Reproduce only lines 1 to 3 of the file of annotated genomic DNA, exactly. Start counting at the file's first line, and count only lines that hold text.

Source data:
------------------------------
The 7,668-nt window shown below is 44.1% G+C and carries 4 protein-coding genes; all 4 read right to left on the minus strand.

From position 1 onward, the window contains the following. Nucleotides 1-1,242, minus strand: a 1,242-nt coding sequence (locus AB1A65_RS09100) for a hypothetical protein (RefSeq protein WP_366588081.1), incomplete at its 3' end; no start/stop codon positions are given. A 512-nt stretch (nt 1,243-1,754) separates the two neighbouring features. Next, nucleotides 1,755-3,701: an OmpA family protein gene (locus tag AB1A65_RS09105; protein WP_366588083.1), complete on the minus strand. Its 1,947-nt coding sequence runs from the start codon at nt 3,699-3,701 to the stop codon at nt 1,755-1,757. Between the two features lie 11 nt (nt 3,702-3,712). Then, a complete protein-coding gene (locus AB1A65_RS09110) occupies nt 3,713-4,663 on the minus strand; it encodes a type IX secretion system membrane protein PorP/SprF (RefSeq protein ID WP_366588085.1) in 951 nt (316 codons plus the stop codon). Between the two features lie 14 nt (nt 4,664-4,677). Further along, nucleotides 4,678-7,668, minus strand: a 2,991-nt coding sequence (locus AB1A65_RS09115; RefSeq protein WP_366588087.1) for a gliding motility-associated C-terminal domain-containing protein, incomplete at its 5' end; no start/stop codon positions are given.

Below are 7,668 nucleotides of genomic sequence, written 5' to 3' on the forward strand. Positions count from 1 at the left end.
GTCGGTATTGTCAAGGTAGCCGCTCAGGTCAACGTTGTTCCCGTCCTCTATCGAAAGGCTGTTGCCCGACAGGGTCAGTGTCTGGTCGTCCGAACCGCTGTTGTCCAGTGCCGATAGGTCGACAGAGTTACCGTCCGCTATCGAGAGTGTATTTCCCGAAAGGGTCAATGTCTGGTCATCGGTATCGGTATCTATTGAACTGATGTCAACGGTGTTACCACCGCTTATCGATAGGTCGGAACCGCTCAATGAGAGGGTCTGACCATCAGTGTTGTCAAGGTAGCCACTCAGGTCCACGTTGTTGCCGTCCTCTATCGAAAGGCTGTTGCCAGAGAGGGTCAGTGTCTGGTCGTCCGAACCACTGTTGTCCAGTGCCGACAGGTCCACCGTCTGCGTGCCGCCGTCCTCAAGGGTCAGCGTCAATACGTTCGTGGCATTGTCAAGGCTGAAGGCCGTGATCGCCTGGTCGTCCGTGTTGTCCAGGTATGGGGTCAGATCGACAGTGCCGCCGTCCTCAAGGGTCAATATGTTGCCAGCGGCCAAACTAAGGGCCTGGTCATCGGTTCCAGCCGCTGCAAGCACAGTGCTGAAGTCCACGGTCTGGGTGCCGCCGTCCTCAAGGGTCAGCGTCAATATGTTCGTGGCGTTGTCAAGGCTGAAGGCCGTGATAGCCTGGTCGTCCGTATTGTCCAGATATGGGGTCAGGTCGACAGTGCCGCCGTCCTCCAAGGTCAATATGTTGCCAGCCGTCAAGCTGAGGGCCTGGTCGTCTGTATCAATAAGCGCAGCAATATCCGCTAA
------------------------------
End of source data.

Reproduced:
The 7,668-nt window shown below is 44.1% G+C and carries 4 protein-coding genes; all 4 read right to left on the minus strand.

From position 1 onward, the window contains the following. Nucleotides 1-1,242, minus strand: a 1,242-nt coding sequence (locus AB1A65_RS09100) for a hypothetical protein (RefSeq protein WP_366588081.1), incomplete at its 3' end; no start/stop codon positions are given. A 512-nt stretch (nt 1,243-1,754) separates the two neighbouring features. Next, nucleotides 1,755-3,701: an OmpA family protein gene (locus tag AB1A65_RS09105; protein WP_366588083.1), complete on the minus strand. Its 1,947-nt coding sequence runs from the start codon at nt 3,699-3,701 to the stop codon at nt 1,755-1,757. Between the two features lie 11 nt (nt 3,702-3,712). Then, a complete protein-coding gene (locus AB1A65_RS09110) occupies nt 3,713-4,663 on the minus strand; it encodes a type IX secretion system membrane protein PorP/SprF (RefSeq protein ID WP_366588085.1) in 951 nt (316 codons plus the stop codon). Between the two features lie 14 nt (nt 4,664-4,677). Further along, nucleotides 4,678-7,668, minus strand: a 2,991-nt coding sequence (locus AB1A65_RS09115; RefSeq protein WP_366588087.1) for a gliding motility-associated C-terminal domain-containing protein, incomplete at its 5' end; no start/stop codon positions are given.

Below are 7,668 nucleotides of genomic sequence, written 5' to 3' on the forward strand. Positions count from 1 at the left end.